Daily multivitamin use linked to lowered men’s cancer risk
Taking a multivitamin may help prevent cancer in healthy middle-aged men.
After a series of conflicting reports about whether vitamin pills can stave off chronic disease, a new study of multivitamin use in men has a surprising message: This one worked. Researchers announced that a large clinical trial of nearly 15,000 older male doctors followed for more than a decade found that those taking a daily multivitamin experienced 8 percent fewer cancers than the subjects taking dummy pills.
The doctors, who were followed for between 10 and 13 years, were excellent patients. They were pretty healthy, with a mean body mass index of 26 — just barely overweight — and only 3.6 percent of them smoked. They were also good sports: By the end of the trial, more than two-thirds of the docs were still taking their pills as directed, the study found.
“It does appear that there is a modest reduction in cancer among middle-aged and older men,” said Dr. J. Michael Gaziano, chief of the division of aging at Brigham and Women’s Hospital and a researcher at the VA Boston Healthcare System.
While many studies have focused on the effects of high doses of particularvitamins or minerals, like calcium and vitamin D, this clinical trial examined whether a common daily multivitamin had an effect on overall cancer risk. A randomized, double-blinded clinical trial, the kind considered the most rigorous type of study; it was one of the largest and longest efforts to address questions about vitamin use.
The reduction in total cancers was small but statistically significant, said the study’s lead author, Dr. J. Michael Gaziano, a cardiologist at Brigham and Women’s Hospital and the VA Boston Healthcare System. While the main reason to take a multivitamin is to prevent nutritional deficiencies, Dr. Gaziano said, “It certainly appears there is a modest reduction in the risk of cancer from a typical multivitamin.”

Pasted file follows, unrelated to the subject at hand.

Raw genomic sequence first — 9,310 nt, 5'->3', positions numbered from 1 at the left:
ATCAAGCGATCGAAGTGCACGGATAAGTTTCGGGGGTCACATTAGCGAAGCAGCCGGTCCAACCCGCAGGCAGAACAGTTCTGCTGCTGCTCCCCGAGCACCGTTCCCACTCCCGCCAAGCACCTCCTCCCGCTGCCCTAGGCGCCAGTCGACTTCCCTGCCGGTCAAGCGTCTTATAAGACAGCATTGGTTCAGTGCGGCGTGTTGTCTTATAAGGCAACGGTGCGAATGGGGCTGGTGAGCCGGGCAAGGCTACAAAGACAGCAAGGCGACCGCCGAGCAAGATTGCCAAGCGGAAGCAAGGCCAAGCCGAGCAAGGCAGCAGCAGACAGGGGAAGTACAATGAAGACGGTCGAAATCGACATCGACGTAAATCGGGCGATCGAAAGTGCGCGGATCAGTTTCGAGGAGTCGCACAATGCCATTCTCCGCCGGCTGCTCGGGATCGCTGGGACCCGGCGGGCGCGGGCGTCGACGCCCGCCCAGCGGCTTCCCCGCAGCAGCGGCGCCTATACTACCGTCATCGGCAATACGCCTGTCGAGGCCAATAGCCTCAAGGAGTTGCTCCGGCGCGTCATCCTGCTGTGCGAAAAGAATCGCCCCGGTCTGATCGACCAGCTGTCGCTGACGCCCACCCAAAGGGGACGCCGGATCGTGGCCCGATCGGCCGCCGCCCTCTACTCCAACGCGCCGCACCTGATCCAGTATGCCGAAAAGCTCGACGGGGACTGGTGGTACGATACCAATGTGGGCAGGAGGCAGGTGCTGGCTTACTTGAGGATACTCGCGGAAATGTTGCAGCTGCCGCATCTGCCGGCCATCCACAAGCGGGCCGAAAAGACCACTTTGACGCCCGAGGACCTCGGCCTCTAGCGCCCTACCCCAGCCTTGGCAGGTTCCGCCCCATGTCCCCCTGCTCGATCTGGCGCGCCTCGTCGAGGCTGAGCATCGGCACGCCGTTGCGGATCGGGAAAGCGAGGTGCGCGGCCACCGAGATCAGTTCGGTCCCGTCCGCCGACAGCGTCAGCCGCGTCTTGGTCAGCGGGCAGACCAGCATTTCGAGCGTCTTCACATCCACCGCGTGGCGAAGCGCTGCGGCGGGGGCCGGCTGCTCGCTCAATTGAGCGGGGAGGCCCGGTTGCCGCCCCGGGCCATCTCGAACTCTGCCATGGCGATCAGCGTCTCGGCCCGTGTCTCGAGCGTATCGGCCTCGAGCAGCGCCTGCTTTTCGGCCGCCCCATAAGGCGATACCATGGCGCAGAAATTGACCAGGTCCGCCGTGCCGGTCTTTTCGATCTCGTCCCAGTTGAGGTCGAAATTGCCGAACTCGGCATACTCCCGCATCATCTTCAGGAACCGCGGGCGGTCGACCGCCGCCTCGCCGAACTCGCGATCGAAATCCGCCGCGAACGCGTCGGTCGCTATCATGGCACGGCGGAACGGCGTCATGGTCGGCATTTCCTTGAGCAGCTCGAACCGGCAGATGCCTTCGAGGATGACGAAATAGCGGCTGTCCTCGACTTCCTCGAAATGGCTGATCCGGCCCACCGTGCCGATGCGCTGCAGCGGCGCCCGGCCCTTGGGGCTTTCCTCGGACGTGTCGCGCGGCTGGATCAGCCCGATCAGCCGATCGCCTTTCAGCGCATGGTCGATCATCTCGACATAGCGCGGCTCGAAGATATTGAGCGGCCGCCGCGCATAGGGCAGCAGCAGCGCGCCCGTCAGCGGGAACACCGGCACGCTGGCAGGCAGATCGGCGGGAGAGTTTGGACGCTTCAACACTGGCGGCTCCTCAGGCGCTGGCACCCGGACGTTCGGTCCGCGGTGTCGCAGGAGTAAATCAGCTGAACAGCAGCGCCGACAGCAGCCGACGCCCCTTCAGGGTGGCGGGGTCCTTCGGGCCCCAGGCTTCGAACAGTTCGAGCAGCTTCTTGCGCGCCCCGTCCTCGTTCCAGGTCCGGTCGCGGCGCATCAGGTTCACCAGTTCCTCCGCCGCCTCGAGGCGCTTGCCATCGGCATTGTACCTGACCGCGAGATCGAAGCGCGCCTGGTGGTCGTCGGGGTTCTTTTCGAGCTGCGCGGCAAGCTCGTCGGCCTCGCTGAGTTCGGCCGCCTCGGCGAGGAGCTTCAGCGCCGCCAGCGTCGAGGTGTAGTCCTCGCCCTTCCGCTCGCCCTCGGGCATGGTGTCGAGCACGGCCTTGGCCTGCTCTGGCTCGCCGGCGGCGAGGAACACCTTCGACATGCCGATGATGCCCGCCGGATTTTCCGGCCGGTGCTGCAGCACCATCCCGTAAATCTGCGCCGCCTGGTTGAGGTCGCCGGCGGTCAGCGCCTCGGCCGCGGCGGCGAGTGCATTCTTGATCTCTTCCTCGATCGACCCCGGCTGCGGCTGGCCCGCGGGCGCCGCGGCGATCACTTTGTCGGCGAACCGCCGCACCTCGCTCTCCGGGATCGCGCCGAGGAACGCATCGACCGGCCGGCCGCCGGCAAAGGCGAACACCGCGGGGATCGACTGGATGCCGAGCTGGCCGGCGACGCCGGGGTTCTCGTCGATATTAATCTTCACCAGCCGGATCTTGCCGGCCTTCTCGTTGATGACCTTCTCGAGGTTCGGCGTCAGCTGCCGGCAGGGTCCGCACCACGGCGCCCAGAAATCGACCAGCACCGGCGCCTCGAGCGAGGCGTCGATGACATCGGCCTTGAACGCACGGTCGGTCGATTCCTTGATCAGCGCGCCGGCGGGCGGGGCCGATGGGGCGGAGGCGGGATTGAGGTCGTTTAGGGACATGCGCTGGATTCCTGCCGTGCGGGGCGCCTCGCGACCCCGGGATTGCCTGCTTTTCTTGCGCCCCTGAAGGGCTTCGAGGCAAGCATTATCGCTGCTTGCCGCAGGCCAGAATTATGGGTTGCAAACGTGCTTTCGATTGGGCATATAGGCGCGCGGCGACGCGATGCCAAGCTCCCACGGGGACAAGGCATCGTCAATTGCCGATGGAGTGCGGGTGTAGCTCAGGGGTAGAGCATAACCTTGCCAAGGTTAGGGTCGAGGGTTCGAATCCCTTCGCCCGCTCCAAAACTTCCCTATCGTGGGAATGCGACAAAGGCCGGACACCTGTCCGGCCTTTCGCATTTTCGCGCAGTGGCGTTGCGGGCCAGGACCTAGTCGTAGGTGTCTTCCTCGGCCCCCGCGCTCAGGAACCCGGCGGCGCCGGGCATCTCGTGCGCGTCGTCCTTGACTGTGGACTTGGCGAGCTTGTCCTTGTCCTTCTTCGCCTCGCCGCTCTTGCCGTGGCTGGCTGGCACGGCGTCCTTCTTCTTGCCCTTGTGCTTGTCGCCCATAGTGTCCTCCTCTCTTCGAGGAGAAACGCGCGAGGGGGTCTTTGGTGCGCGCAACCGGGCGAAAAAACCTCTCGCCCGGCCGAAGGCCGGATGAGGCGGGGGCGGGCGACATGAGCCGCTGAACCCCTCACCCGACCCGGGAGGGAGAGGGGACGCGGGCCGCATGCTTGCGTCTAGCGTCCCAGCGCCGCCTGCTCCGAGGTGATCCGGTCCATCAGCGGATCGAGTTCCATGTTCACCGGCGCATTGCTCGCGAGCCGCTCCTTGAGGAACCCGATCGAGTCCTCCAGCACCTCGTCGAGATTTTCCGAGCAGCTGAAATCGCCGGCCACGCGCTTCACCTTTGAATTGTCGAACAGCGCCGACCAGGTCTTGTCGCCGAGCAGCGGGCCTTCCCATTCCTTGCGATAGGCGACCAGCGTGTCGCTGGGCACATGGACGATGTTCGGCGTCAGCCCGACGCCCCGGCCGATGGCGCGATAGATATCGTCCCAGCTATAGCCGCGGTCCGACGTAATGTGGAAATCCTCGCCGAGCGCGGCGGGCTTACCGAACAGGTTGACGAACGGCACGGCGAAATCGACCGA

The study also found that multivitamin use cut site-specific cancers, except for prostate cancer, by 12 percent, and suggested a 12 percent reduction in deaths caused by cancer, though that figure wasn’t statistically significant.
“Even total mortality went in the right direction,” said Gaziano, whose new data comes from the Physicians Health Study II published Wednesday in the Journal of the American Medical Association.
The study was supported by the National Institutes of Health and a grant, initiated by the investigators, from the chemical company BASF. Pfizer provided the multivitamins. The sponsors did not influence the study design, data analysis or manuscript preparation, the authors said.
The finding is important in a country where more than half of U.S. adults use dietary supplements, according to the Centers for Disease Control and Prevention — and where the most common supplement is a daily multivitamin.
Though several researchers said they were somewhat surprised by the findings, others called the results encouraging.
“It is a small overall effect, but from a public health standpoint, it could be of great importance,” said Dr. E. Robert Greenberg, an affiliate at Fred Hutchinson Cancer Research Center in Seattle. “Other than quitting smoking, there’s not much else out there that has shown it will reduce your cancer risk by nearly 10 percent.”
Multivitamin use had no effect on the incidence of prostate cancer, which was the most common cancer diagnosed in the study participants. When researchers looked at the effect of vitamin use on all other cancers, they found a 12 percent reduction in occurrence. Overall cancer deaths were reduced among vitamin users, but the difference was not statistically significant.
A major limitation of the study is that it included only male doctors, who were particularly healthy, with extremely low smoking rates, said Marji McCullough, a nutritional epidemiologist with the American Cancer Society. “We still need to find out whether these findings can be applied to others in the population,” she said.
The research effort might have benefited from the fact that the doctors who participated were diligent about taking their pills, and the researchers suggested that the effect of multivitamin use might have been muted because the participants were health-conscious to begin with.
Dr. David Chapin, 73, a gynecologist at Beth Israel Deaconess Medical Center in Boston who participated in the trial, said that although he had “never believed” in vitamins, he might start taking a daily multivitamin now, despite the modest benefit.
“A lot of studies make big news, but when you look at the nitty-gritty, they don’t show all that much,” Dr. Chapin said, adding that he recently discovered he had been taking a placebo pill. “This was a very reliable study, it was very well designed and administered, and it went on and on and on.”
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